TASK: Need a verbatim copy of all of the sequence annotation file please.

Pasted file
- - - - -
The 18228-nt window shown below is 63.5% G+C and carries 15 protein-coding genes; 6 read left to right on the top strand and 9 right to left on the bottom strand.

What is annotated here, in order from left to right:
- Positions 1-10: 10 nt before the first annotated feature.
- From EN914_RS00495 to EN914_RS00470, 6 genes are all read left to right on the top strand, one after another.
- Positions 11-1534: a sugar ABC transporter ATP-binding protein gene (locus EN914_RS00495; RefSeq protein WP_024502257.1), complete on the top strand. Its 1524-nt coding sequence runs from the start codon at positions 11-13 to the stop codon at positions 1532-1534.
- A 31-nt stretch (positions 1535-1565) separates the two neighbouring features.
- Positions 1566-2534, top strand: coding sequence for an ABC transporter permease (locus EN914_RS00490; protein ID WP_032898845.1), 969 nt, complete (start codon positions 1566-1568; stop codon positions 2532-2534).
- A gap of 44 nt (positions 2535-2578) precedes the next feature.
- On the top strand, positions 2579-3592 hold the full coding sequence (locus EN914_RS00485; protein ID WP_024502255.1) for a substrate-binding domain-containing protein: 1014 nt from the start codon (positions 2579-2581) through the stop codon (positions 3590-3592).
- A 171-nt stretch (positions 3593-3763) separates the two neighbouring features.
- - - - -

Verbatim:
The 18228-nt window shown below is 63.5% G+C and carries 15 protein-coding genes; 6 read left to right on the top strand and 9 right to left on the bottom strand.

What is annotated here, in order from left to right:
- Positions 1-10: 10 nt before the first annotated feature.
- From EN914_RS00495 to EN914_RS00470, 6 genes are all read left to right on the top strand, one after another.
- Positions 11-1534: a sugar ABC transporter ATP-binding protein gene (locus EN914_RS00495; RefSeq protein WP_024502257.1), complete on the top strand. Its 1524-nt coding sequence runs from the start codon at positions 11-13 to the stop codon at positions 1532-1534.
- A 31-nt stretch (positions 1535-1565) separates the two neighbouring features.
- Positions 1566-2534, top strand: coding sequence for an ABC transporter permease (locus EN914_RS00490; protein ID WP_032898845.1), 969 nt, complete (start codon positions 1566-1568; stop codon positions 2532-2534).
- A gap of 44 nt (positions 2535-2578) precedes the next feature.
- On the top strand, positions 2579-3592 hold the full coding sequence (locus EN914_RS00485; protein ID WP_024502255.1) for a substrate-binding domain-containing protein: 1014 nt from the start codon (positions 2579-2581) through the stop codon (positions 3590-3592).
- A 171-nt stretch (positions 3593-3763) separates the two neighbouring features.